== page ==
Priority queues are among the most useful of all collections.

A priority queue is a collection in which items can be added at any time,
but the only item that can be removed is the one with the **highest
priority**.

Operations

`add(x)`

: add item $x$`remove`

: remove the highest priority item`peek`

: return the highest priority item (without removing it)`size`

: return the number of items in the priority queue`isEmpty`

: return whether the priority queue has no items

- Patients in an emergency room
- Operating system scheduler
- Routing
- A* search
- Simulation
- Many more examples

Unsorted Array

- add is $\Theta(1)$ — just add the item at the end.
- peek is $\Theta(n)$ — must do linear scan to find.
- remove is $\Theta(n)$ — must find the element and compress the array.

Unsorted Linked List

- add is $\Theta(1)$ — just add the item at the end.
- peek is $\Theta(n)$ — must do linear scan to find.
- remove is $\Theta(n)$ — because the item must be found first.

Sorted Array

- add is $\Theta(n)$ — you can find where to insert in log time, but you have to make room in the array, which is linear.
- peek is $\Theta(1)$ — the value is at the end of the array.
- remove is $\Theta(1)$ — we can just whack the item off the end.

Sorted Linked List

- add is $\Theta(n)$ — you have to step through the chain to find the place to insert.
- peek is $\Theta(1)$ — the value is at the end of the array.
- remove is $\Theta(1)$ — we can just whack the item off the end.

Heap

- add is $\Theta(\log n)$
- peek is $\Theta(1)$
- remove is $\Theta(\log n)$

What’s a heap, anyway?

A heap is a complete binary tree in which the value of a node is less than all the values in its subtrees. By convention, the smallest element is the one with the highest priority.

Therefore, the smallest element, the one with the highest priority,
is always on top, so `peek()`

is $\Theta(1)$.

To insert, add the new item to the last slot in the array and
*sift it up*.

Since the tree is complete, it has minimum height, and the worst case number of moves up is logarithmic in the heap size. So cool.

To remove, return the value at the top, replace the top node
with the value of the last slot, destroy the last slot, and *sift
down*.

It should be pretty easy to prove that deletion is done in logarithmic time.

A cool operation you’ll sometimes see is called heapify — it turns a random array into a heap:

for (int i = a.length/2; i >= 0; i--) { siftdown(i); }

By the way...

- The heap described above is really a
**binary heap**. - A binary heap is just a
*d-ary*heap with $d=2$. - You might be interested in Fibonacci heaps, Pairing heaps, Skew heaps, Soft heaps, Binomial heaps, Leftist heaps, and Beaps.

There’s already a PriorityQueue class in the Java Core API. It implements the Queue interface, and has the following characteristics:

- It is implemented with a heap.
- It uses the element type’s natural ordering or a comparator passed to the constructor.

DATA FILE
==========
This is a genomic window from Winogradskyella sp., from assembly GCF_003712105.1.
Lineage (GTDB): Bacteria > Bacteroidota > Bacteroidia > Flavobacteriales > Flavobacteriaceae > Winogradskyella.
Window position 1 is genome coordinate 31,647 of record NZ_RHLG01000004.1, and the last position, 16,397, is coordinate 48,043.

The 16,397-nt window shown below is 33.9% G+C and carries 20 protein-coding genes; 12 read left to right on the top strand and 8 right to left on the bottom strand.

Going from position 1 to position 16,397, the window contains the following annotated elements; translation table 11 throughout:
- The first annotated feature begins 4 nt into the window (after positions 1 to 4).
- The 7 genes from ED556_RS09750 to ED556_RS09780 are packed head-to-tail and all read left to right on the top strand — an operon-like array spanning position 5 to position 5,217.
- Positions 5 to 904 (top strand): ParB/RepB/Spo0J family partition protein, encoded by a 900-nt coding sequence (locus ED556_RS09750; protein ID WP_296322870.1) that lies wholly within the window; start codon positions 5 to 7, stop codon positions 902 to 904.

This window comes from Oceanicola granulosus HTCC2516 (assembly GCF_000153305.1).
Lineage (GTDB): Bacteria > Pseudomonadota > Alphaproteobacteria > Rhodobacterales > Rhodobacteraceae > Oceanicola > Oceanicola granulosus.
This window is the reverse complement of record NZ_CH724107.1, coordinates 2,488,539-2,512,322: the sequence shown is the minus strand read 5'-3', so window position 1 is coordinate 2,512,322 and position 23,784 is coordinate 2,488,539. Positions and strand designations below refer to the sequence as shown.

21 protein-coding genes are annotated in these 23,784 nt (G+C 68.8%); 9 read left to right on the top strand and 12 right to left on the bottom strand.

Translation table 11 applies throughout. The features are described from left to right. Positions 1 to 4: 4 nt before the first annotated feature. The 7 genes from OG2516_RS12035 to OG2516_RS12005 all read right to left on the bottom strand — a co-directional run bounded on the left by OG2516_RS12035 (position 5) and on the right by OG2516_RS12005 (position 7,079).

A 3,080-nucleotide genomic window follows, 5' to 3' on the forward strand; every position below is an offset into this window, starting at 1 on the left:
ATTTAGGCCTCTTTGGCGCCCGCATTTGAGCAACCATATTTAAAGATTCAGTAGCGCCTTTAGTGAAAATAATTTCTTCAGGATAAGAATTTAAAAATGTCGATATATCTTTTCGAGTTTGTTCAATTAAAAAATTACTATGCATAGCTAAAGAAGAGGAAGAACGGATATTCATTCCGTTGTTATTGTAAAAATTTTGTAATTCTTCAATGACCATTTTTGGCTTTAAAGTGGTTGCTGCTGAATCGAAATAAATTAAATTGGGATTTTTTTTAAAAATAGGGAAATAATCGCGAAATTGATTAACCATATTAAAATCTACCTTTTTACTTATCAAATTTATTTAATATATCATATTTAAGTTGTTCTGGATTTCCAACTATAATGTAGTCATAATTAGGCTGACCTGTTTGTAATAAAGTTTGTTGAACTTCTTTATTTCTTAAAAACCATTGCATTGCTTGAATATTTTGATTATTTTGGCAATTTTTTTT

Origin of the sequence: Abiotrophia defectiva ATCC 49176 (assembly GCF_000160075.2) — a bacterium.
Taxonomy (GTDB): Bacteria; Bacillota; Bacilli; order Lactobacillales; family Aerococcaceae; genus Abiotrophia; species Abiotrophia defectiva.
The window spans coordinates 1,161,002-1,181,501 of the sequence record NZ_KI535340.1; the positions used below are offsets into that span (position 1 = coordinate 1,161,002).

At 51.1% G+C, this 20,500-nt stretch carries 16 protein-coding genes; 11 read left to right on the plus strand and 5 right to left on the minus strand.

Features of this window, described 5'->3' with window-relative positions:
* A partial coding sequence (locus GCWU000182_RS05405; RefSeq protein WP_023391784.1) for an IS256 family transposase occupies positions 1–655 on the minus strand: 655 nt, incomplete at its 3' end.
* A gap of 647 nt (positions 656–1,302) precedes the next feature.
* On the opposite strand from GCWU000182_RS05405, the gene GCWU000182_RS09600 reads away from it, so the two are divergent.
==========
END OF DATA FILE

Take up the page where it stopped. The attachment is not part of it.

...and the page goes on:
- The highest priority element is the
**smallest**element. `add()`

,`offer()`

,`poll()`

, and`remove()`

run in $\Theta(\log n)$ time.`peek()`

,`element()`

, and`size()`

run in $\Theta(1)$ time.- The convenience methods
`remove(Object)`

and`contains(Object)`

run in Θ(n) time. - It is not thread-safe.

There’s also the PriorityBlockingQueue class.

We’re going to write a priority 1ueue class from scratch because:

- This is the only way for you to
*really learn*how priority queues work. - You need coding practice.
- You need to know how to code things up when you find yourself in a very restrictive environment that doesn’t have a collections library.

We’ll develop this during class

Here are some of the things we need to test:

- A queue is empty on construction
- A queue has size 0 on construction
- After $n$ enqueues to an empty queue, $n > 0$, the queue is not empty and its size is $n$
- If the size is $n$, then after $n$ dequeues, the queue is empty and has size 0
- If one enqueues the values 1 through 50, in some random order, into an empty queue, then if 50 dequeues are done the values dequeued are 1 through 50, respectively
- Dequeueing from an empty queue throws a
`NoSuchElementException`

- Peeking into an empty queue throws a
`NoSuchElementException`

Here is a rough unit test:

We’ll develop this during class

Here’s a binary heap-based, non-thread-safe, non-blocking, implementation in Ruby:

priorityqueue.rb

class PriorityQueue def initialize @heap = [] end def add!(x) @heap << x sift_up(@heap.length - 1) self end def peek @heap[0] end def remove!() raise RuntimeError, "Empty Queue" if @heap.length == 0 if @heap.length == 1 @heap = [] else @heap[0] = @heap.pop sift_down(0) end self end def to_s @heap.to_s end private # Sift up the element at index i def sift_up(i) parent = (i - 1) / 2 if parent >= 0 and @heap[parent] > @heap[i] @heap[parent], @heap[i] = @heap[i], @heap[parent] sift_up(parent) end end # Sift down the element at index i def sift_down(i) child = (i * 2) + 1 return if child >= @heap.length child += 1 if child + 1 < @heap.length and @heap[child] > @heap[child+1] if @heap[i] > @heap[child] @heap[child], @heap[i] = @heap[i], @heap[child] sift_down(child) end end end

`heapify`

, `empty?`

, and `size`

.
And here’s a starter unit test (it only tests that add and remove work; it does not test any low-level details of sifting.

priorityqueuetest.rb

require 'minitest/autorun' require './priorityqueue.rb' class PriorityQueueTest < MiniTest::Test def test_new q = PriorityQueue.new assert_equal(q.peek, nil) assert_raises(RuntimeError) {q.remove!} end # Add 1..100 in at random, they should come out in order def test_adds_and_removes q = PriorityQueue.new (1..100).to_a.sort_by {rand}.each {|x| q.add!(x)} 1.upto(100) do |i| assert_equal(q.peek, i) q.remove! end end end